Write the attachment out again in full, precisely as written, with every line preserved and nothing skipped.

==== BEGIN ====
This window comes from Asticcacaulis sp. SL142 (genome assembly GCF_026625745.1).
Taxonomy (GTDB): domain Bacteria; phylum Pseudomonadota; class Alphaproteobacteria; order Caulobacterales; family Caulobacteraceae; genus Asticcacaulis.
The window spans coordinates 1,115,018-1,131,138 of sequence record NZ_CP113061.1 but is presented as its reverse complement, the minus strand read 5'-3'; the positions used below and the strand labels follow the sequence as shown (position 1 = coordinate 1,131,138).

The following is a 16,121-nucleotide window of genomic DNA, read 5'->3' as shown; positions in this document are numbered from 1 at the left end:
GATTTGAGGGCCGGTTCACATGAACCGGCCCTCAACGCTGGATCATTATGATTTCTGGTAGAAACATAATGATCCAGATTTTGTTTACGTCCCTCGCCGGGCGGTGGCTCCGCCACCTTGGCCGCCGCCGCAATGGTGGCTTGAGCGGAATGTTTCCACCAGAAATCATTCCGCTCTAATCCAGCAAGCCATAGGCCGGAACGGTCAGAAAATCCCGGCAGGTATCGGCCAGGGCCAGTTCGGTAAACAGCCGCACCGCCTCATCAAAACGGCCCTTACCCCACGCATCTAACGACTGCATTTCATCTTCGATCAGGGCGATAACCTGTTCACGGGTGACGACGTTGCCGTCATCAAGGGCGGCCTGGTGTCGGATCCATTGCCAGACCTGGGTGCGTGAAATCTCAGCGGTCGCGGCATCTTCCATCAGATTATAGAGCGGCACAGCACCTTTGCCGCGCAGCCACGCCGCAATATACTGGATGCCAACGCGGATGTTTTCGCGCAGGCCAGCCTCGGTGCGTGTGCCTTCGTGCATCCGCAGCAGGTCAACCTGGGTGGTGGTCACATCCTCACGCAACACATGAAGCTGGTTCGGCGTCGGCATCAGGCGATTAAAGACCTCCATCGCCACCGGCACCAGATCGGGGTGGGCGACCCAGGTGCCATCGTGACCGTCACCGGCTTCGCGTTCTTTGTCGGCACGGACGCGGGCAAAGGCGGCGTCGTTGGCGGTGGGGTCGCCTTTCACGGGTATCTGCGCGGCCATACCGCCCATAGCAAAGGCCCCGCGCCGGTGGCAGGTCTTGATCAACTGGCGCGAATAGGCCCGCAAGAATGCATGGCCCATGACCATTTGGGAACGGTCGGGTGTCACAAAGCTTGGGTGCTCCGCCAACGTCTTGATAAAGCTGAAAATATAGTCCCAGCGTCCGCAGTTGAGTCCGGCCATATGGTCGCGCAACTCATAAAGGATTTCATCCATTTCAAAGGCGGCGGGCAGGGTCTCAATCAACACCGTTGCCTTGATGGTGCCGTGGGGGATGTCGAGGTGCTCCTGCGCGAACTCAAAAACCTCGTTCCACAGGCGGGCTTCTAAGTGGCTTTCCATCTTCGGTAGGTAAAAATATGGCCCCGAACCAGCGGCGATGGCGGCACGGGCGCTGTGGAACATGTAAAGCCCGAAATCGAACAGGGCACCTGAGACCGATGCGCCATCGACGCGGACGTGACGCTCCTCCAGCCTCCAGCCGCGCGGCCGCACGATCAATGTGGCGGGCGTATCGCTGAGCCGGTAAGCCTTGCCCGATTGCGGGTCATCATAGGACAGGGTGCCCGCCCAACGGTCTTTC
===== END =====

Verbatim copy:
This window comes from Asticcacaulis sp. SL142 (genome assembly GCF_026625745.1).
Taxonomy (GTDB): domain Bacteria; phylum Pseudomonadota; class Alphaproteobacteria; order Caulobacterales; family Caulobacteraceae; genus Asticcacaulis.
The window spans coordinates 1,115,018-1,131,138 of sequence record NZ_CP113061.1 but is presented as its reverse complement, the minus strand read 5'-3'; the positions used below and the strand labels follow the sequence as shown (position 1 = coordinate 1,131,138).

The following is a 16,121-nucleotide window of genomic DNA, read 5'->3' as shown; positions in this document are numbered from 1 at the left end:
GATTTGAGGGCCGGTTCACATGAACCGGCCCTCAACGCTGGATCATTATGATTTCTGGTAGAAACATAATGATCCAGATTTTGTTTACGTCCCTCGCCGGGCGGTGGCTCCGCCACCTTGGCCGCCGCCGCAATGGTGGCTTGAGCGGAATGTTTCCACCAGAAATCATTCCGCTCTAATCCAGCAAGCCATAGGCCGGAACGGTCAGAAAATCCCGGCAGGTATCGGCCAGGGCCAGTTCGGTAAACAGCCGCACCGCCTCATCAAAACGGCCCTTACCCCACGCATCTAACGACTGCATTTCATCTTCGATCAGGGCGATAACCTGTTCACGGGTGACGACGTTGCCGTCATCAAGGGCGGCCTGGTGTCGGATCCATTGCCAGACCTGGGTGCGTGAAATCTCAGCGGTCGCGGCATCTTCCATCAGATTATAGAGCGGCACAGCACCTTTGCCGCGCAGCCACGCCGCAATATACTGGATGCCAACGCGGATGTTTTCGCGCAGGCCAGCCTCGGTGCGTGTGCCTTCGTGCATCCGCAGCAGGTCAACCTGGGTGGTGGTCACATCCTCACGCAACACATGAAGCTGGTTCGGCGTCGGCATCAGGCGATTAAAGACCTCCATCGCCACCGGCACCAGATCGGGGTGGGCGACCCAGGTGCCATCGTGACCGTCACCGGCTTCGCGTTCTTTGTCGGCACGGACGCGGGCAAAGGCGGCGTCGTTGGCGGTGGGGTCGCCTTTCACGGGTATCTGCGCGGCCATACCGCCCATAGCAAAGGCCCCGCGCCGGTGGCAGGTCTTGATCAACTGGCGCGAATAGGCCCGCAAGAATGCATGGCCCATGACCATTTGGGAACGGTCGGGTGTCACAAAGCTTGGGTGCTCCGCCAACGTCTTGATAAAGCTGAAAATATAGTCCCAGCGTCCGCAGTTGAGTCCGGCCATATGGTCGCGCAACTCATAAAGGATTTCATCCATTTCAAAGGCGGCGGGCAGGGTCTCAATCAACACCGTTGCCTTGATGGTGCCGTGGGGGATGTCGAGGTGCTCCTGCGCGAACTCAAAAACCTCGTTCCACAGGCGGGCTTCTAAGTGGCTTTCCATCTTCGGTAGGTAAAAATATGGCCCCGAACCAGCGGCGATGGCGGCACGGGCGCTGTGGAACATGTAAAGCCCGAAATCGAACAGGGCACCTGAGACCGATGCGCCATCGACGCGGACGTGACGCTCCTCCAGCCTCCAGCCGCGCGGCCGCACGATCAATGTGGCGGGCGTATCGCTGAGCCGGTAAGCCTTGCCCGATTGCGGGTCATCATAGGACAGGGTGCCCGCCCAACGGTCTTTC